How Often Should You Tune Your Drums

How Often Should You Tune Your Drums?

How Often Should You Tune Your Drums?

Keeping your drums in tune is essential for your sound. Here, Seattle, WA drum teacher Mason L. shares his advice for how often you should be tuning a drum set…

One of the most defining characteristics of your sound as a drummer is the way your drums sound, so it’s important to keep your drums in tune. Tuning a drum set takes some practice to master, but it is a great skill to have whether you’re just starting to drum or you’re touring and performing professionally. Depending on what kind of music you play, how often you play, and how much your drums move, you may need to tune your drums more often or less often than you think.

What kind of music will you be playing?

All drummers know that a drum set sounds different in a punk band than it does in a jazz band or an indie rock band. Whatever genre you’re playing, listen to some similar music and listen to how the drums sound, if you’re not familiar. Drums sound unique in every style, and they should be tuned according to whatever style you’re playing.

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Once you’ve listened to some music from the style you’ll be playing, or if you’re already familiar, analyze what you hear. Does the snare sound high or low, resonant or muted? Are the toms low and thumpy or higher and resonant? Does the bass drum have a pitch or not? Knowing the characteristics of the drum sound in the genre you’re playing and tuning your drums accordingly will help you fit in with new bands and will make you look knowledgeable and experienced.

If you’re thinking about tuning your drum set for the first time, do so as soon as possible. If your drums aren’t already in tune, tuning them will make your drums sound the best they possibly can. When the drums sound the way you want them to, you can remember how they should sound when you tune them again in the future.

How often do you play your drums?

The most likely reason drums go out of tune is because they’re played for a long amount of time. Drums don’t usually go out of tune if they’re not used, unless they sit abandoned somewhere for months. If you practice three times a week, it might be smart to pick a day every week or every other week to tune your drums. Professional touring musicians tune their drums often, at least twice a week, so the drums they play can sound their best for every performance. In the drum corps world, drummers sometimes play for 10 or more hours a day, and it’s not uncommon to tune a drum twice in the same day.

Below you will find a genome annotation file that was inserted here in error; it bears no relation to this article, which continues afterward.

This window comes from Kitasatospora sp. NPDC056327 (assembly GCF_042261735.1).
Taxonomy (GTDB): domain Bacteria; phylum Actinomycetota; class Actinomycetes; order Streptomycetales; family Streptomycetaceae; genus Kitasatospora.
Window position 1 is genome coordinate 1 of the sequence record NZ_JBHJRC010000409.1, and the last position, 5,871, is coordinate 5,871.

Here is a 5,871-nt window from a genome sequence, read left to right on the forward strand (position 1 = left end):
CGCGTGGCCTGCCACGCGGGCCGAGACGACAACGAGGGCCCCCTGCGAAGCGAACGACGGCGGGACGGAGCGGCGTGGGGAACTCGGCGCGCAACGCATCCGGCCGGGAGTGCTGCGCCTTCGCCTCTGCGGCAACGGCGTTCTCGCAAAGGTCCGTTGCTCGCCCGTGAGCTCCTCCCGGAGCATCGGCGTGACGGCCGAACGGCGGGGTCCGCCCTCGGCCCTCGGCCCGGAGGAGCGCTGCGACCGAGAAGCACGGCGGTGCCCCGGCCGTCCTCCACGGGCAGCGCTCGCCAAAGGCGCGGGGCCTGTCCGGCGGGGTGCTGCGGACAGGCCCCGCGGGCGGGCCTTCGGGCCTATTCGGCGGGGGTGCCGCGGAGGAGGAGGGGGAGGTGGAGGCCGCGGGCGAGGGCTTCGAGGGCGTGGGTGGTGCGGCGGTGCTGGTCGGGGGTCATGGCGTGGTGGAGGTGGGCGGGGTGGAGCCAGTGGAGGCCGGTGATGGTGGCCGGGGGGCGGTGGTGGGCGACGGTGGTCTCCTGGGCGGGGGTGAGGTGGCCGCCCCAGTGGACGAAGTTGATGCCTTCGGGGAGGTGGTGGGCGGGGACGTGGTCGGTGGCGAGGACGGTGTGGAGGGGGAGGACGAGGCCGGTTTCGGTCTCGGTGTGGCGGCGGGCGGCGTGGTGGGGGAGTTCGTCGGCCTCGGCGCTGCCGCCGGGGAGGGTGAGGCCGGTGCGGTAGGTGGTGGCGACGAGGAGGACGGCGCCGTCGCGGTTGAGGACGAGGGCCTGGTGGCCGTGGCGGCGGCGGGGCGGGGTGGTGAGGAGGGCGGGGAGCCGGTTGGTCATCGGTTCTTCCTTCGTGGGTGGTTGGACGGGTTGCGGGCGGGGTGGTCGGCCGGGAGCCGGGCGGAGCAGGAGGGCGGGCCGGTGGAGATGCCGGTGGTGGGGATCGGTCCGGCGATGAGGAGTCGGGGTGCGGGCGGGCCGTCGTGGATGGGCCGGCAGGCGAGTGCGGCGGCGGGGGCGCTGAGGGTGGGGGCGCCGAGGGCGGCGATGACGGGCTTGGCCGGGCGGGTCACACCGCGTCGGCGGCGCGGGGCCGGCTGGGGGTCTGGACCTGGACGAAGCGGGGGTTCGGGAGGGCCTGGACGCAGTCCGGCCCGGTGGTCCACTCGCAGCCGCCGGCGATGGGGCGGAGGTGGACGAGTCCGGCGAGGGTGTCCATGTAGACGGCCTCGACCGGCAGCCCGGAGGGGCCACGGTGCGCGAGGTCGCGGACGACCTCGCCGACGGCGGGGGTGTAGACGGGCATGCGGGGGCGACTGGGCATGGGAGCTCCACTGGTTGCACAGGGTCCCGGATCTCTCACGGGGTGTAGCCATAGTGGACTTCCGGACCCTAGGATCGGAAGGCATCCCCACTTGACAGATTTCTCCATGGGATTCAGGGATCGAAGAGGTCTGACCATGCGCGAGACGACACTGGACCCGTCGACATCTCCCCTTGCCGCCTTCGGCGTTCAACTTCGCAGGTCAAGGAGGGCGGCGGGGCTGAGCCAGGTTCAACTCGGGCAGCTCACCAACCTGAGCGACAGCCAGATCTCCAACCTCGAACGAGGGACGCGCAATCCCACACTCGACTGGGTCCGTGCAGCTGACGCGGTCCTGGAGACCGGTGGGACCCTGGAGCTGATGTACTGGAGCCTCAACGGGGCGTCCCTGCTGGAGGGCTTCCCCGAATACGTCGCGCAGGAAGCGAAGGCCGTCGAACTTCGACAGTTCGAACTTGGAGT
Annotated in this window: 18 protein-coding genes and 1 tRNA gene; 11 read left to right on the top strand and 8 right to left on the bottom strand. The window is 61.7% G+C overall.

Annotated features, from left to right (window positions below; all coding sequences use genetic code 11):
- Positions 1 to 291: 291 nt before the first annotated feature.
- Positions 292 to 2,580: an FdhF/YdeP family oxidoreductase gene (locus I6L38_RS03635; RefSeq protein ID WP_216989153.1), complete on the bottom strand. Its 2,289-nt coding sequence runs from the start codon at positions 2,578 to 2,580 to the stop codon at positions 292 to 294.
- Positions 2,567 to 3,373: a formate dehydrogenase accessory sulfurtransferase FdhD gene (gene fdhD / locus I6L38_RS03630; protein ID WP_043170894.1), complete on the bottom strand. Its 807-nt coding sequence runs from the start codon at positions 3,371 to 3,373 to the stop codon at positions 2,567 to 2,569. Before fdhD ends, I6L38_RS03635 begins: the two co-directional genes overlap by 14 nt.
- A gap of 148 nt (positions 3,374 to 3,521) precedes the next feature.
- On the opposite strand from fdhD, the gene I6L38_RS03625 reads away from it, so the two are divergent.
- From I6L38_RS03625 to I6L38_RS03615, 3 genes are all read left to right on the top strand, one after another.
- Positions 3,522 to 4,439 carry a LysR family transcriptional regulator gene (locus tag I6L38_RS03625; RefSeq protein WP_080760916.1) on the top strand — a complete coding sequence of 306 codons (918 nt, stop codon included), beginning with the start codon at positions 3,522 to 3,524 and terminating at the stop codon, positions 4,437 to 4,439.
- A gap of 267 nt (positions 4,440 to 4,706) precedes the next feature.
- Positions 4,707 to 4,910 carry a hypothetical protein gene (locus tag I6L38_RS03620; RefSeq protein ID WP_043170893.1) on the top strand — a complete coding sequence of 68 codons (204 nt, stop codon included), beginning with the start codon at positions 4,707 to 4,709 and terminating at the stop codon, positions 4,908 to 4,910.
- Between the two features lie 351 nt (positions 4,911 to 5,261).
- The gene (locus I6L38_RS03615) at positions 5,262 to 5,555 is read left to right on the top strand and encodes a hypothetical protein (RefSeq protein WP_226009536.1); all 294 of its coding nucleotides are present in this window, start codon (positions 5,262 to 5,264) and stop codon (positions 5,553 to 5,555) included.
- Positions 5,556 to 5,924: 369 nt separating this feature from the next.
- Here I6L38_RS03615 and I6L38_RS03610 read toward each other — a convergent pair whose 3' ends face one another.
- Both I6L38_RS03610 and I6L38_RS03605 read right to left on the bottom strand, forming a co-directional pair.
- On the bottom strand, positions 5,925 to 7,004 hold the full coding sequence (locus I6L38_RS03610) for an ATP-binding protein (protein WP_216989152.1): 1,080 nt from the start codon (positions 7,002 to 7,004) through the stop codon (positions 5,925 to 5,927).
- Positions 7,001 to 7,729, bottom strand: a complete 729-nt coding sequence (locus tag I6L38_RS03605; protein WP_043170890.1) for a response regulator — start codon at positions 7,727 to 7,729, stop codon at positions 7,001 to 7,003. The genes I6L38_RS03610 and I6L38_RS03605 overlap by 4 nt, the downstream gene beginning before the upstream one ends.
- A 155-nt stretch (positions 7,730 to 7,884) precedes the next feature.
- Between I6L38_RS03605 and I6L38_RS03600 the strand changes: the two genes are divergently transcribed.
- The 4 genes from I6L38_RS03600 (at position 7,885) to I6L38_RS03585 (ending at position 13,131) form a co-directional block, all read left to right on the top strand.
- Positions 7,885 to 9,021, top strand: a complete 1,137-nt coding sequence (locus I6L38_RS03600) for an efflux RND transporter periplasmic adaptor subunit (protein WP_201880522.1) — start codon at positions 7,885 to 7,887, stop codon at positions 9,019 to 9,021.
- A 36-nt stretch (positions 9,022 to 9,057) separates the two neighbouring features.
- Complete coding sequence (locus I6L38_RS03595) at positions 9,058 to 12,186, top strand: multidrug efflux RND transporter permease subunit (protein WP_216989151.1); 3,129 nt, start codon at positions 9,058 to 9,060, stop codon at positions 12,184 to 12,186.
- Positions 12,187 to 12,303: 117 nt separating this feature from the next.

The frequency with which you tune your drums also depends on the style you’re playing and the way you want your drums to sound. It’s easier to maintain a lower, less resonant sound than a higher, resonant one. Some jazz drummers, who usually have higher, more resonant drums, obsess over the way their drums sound, tuning them with the same frequency that guitar players or other string players would. But a punk drummer may not ever tune his kit after he acquires it, because the thumpiness and lower pitches stay in tune easier.

Don’t forget to replace your drum heads every so often

You probably need to change a head when you can’t get the tone you want from the drum, when the head is broken, or when it’s riddled with stick indentations. Drum heads, especially bass drum heads, can be a little expensive, but a head change can make your drums sound their best and feel much better than an older head.

The tone and pitch of your drums define your sound as a drummer, so it is important to keep them in tune. To sound your best, analyze how often you play your drums, how often you move them, and what style you’ll be playing to figure out how often you should tune them. Sometimes drummers take tuning for granted, but tuning a drum set can be refreshing for your ears and rewarding as an amateur or professional drummer.

Mason L. teaches drums in Seattle, WA. He received his Bachelor of Music in Percussion Performance from University of North Texas and has been teaching students since 2011. Learn more about Mason here!

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